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Alok Verma resumes office after 77-day forced leave

Last updated on: January 09, 2019 23:53 IST

Returning to his office on Wednesday after a 77-day exile, Central Bureau of Investigation Director Alok Verma annulled most of the transfers effected by M Nageshwar Rao, who was holding the charge as the interim director.

IMAGE: CBI chief Alok Verma arrives at the agency headquarters in New Delhi, on Wednesday. The Supreme Court reinstated Verma on TUesday and set aside the Centre's decision divesting him of his powers and sending him on leave. Photograph: Manvender Vashist/PTI Photo

A 1979-batch AGMUT cadre IPS officer, Verma arrived the headquarters around 10.40 am on Wednesday, a day after the Supreme Court set aside a controversial government order divesting him of all powers, amidst unprecedented public spat with Special Director Rakesh Asthana, who was booked by the agency under corruption charges.

 

Verma and Asthana were sent on forced leave by the government along with Verma, through two separate orders issued on October 23, 2018 late evening.

Upon his arrival at the CBI headquarters, Verma was received by Rao, officials said.

Then Joint Director M Nageswar Rao, a 1986-batch Odisha cadre IPS officer who was later promoted as Additional Director, was given the duties and functions of the CBI director late night on October 23, 2018 after Verma and Asthana were divested of their powers.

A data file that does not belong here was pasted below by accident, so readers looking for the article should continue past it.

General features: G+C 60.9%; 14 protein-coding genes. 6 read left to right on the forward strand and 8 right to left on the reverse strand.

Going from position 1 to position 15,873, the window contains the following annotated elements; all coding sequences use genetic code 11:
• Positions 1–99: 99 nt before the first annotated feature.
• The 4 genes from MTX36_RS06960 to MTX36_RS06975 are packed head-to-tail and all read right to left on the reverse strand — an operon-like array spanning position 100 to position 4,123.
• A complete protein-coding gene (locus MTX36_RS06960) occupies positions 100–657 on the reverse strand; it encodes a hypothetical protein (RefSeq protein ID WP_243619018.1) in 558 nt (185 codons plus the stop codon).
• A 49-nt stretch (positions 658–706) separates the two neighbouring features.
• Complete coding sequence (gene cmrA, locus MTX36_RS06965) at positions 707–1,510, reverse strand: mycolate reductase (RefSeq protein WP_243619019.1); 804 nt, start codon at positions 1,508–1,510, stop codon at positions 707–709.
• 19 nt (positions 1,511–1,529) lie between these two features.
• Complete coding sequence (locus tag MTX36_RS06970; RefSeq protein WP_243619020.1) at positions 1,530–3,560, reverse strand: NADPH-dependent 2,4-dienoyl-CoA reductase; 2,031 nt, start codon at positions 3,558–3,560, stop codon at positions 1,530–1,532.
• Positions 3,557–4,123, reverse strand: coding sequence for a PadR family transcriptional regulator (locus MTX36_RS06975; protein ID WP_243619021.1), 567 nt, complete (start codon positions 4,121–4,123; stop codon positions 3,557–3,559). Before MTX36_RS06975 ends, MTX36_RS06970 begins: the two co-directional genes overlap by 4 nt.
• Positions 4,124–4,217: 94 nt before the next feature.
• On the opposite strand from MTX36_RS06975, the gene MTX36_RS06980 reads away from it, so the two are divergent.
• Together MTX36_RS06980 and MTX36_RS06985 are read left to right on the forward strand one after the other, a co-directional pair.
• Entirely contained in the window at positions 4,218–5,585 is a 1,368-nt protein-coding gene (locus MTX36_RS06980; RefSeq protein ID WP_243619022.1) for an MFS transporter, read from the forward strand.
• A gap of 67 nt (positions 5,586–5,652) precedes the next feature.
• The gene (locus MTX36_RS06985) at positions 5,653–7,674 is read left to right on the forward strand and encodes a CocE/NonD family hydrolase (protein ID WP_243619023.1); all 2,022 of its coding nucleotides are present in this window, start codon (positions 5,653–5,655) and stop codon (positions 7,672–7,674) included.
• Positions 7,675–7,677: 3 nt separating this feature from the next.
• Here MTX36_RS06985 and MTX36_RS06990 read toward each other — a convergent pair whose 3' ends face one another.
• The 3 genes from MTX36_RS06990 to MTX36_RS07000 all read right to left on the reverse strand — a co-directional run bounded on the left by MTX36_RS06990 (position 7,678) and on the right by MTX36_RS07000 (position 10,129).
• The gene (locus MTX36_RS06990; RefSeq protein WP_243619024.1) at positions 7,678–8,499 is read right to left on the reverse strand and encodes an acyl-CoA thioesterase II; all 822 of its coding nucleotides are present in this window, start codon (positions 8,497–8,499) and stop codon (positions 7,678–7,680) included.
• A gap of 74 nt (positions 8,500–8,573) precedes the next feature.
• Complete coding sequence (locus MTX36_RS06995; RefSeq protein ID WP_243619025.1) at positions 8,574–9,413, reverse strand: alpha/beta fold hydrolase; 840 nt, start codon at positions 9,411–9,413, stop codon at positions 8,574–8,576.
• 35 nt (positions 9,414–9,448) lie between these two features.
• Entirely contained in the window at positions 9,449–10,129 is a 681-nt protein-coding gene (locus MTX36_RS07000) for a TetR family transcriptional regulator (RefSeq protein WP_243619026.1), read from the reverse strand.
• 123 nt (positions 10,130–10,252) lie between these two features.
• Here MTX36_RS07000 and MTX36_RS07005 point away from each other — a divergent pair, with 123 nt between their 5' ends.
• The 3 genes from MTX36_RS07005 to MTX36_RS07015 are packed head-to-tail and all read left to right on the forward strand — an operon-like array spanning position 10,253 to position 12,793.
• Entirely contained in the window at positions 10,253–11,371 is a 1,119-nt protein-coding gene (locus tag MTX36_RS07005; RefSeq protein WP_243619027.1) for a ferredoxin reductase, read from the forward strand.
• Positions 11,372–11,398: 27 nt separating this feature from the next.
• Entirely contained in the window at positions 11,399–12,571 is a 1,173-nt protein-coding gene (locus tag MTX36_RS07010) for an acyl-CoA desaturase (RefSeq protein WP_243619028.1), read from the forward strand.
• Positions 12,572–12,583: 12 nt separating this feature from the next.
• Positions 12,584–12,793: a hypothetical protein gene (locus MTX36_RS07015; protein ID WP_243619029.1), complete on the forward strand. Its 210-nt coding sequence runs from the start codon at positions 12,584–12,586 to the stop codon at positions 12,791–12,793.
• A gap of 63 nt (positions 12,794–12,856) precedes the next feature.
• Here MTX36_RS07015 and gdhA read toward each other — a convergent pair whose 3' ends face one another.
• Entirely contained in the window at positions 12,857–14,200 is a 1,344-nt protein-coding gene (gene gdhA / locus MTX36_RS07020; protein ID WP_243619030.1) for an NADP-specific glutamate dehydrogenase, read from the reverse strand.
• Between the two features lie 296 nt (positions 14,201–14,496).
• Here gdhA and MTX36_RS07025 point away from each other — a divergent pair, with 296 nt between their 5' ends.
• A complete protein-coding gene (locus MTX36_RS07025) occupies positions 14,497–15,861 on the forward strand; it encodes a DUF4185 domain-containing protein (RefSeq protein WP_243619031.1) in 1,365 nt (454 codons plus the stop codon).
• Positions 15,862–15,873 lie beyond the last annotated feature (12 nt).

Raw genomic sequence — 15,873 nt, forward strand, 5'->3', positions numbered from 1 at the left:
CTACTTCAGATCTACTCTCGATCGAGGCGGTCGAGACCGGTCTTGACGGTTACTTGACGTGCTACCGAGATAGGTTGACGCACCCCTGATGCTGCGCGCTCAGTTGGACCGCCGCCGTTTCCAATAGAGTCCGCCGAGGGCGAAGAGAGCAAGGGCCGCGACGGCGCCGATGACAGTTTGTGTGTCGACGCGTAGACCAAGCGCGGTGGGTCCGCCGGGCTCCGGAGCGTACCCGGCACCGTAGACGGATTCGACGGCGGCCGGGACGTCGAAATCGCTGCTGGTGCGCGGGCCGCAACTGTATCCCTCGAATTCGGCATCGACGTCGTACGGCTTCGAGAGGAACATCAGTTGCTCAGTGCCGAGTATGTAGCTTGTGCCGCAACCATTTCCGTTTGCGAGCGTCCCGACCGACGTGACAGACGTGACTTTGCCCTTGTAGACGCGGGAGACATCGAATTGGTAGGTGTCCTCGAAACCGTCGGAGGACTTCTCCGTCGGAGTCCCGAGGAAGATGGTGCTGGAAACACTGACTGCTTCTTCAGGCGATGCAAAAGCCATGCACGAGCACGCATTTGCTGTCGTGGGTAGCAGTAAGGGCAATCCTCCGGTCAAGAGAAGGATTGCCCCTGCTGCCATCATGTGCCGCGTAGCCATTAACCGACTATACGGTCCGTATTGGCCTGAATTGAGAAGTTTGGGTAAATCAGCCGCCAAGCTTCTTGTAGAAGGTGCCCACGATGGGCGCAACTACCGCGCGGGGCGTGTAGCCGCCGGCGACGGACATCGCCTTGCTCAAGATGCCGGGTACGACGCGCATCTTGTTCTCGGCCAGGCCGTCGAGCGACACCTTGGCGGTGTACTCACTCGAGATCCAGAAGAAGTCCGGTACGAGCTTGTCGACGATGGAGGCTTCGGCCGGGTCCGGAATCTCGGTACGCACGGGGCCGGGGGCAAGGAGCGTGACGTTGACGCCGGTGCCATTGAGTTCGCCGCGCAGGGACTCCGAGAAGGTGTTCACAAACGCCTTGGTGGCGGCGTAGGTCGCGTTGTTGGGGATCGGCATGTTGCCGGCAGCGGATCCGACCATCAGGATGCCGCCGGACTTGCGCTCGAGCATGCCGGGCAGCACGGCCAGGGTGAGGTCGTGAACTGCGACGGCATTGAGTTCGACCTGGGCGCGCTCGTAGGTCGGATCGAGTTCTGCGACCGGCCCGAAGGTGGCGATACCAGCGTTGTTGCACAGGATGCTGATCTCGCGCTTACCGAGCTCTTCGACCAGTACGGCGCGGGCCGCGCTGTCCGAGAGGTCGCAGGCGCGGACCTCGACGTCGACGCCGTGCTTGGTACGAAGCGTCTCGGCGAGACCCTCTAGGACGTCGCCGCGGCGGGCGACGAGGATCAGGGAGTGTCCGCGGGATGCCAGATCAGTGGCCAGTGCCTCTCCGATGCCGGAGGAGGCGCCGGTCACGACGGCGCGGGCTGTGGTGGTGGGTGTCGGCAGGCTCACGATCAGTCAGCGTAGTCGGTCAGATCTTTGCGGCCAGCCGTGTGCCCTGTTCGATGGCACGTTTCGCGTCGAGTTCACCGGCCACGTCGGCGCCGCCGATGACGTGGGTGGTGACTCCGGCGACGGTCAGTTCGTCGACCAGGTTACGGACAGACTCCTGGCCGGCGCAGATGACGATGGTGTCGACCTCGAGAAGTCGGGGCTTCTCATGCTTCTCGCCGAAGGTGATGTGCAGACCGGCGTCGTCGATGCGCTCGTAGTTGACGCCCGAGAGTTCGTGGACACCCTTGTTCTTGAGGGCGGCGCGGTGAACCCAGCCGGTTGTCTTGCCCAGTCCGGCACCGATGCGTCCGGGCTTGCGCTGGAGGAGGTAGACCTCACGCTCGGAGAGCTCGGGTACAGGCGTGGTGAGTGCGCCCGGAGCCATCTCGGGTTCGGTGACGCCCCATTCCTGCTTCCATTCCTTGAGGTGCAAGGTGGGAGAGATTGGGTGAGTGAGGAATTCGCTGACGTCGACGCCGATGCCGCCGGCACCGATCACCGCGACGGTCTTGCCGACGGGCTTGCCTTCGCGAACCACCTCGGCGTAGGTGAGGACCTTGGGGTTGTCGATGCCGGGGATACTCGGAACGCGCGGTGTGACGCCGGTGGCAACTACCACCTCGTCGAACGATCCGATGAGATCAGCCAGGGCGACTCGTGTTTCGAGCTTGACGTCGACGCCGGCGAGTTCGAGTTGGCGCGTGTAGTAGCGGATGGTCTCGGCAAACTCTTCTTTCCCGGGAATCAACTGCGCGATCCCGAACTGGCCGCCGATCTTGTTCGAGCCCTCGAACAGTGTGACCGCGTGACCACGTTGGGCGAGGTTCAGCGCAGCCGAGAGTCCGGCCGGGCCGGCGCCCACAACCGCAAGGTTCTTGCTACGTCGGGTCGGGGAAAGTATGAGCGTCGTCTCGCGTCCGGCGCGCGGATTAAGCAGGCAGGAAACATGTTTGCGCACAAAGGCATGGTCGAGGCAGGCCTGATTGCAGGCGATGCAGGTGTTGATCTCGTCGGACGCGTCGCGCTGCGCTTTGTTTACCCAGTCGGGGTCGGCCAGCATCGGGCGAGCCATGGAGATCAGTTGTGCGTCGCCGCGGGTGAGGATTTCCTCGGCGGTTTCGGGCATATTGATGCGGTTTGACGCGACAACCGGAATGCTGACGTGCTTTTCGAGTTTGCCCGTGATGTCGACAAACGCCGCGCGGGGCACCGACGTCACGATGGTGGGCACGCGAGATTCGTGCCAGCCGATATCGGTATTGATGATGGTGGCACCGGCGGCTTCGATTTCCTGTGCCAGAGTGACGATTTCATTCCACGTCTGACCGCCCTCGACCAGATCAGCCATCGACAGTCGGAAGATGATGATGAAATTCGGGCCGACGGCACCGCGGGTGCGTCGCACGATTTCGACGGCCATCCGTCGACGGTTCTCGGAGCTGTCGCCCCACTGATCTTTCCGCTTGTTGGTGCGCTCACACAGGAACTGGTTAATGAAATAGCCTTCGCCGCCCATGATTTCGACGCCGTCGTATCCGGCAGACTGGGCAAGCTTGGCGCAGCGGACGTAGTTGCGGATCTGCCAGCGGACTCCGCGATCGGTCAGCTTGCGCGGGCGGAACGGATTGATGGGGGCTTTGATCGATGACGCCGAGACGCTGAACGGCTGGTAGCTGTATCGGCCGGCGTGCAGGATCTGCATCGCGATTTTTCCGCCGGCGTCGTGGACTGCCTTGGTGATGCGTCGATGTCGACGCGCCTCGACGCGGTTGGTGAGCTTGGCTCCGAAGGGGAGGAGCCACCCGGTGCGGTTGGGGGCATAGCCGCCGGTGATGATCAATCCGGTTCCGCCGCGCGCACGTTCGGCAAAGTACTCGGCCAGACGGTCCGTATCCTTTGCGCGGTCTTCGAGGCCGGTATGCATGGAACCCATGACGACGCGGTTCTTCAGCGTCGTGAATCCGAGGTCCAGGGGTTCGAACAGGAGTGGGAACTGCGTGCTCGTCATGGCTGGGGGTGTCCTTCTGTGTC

The next morning, Rao had issued seven transfer orders including those probing corruption case against Asthana, like Deputy Superintendent A K Bassi, Deputy Inspector General M K Sinha, Joint Director A K Sharma, among others.

On January 3, 2019 he had transferred officers of Joint Director Rank.

Verma issued two orders on Wednesday “withdrawing” all the transfers done by Rao on October 24, 2018 and January 3, 2019.

In his expansive office on the 11th floor of the imposing glass and concrete CBI headquarters building, Verma also kept a keen ear on the developments related to meeting of high-powered selection meeting announced for the evening as a stream of senior officers kept him busy, officials said.

He remained in office till late night, they said.

In sending Verma on leave, the government overlooked the immunity given to the CBI director by the Supreme Court ensuring a two-year minimum tenure to protect the incumbent from any political interference.

The government tried to justify its decision, saying it became necessary amid an unprecedented feud between the two senior-most officials of the agency who had levelled charges of corruption on each other, an argument rejected by the apex court Tuesday.

In its order on Tuesday, the Supreme Court set aside Verma’s forced leave but restrained him from taking any major policy decision till the Central Vigilance Commission probe into corruption charges against him is over.

In the absence of any clear definition of “major policy” decisions, the grey area exists as to what extent Verma’s powers will be limited.

The apex court said any further decision against Verma, who retires on January 31, would be taken by the high-powered committee which selects and appoints the CBI director.

The Supreme Court in the Vineet Narayan judgment had fixed a minimum tenure of two years for the CBI director to give him immunity from any political interference.

Later, through the Lokpal Act, the process of selecting the CBI director was handed over to a selection committee

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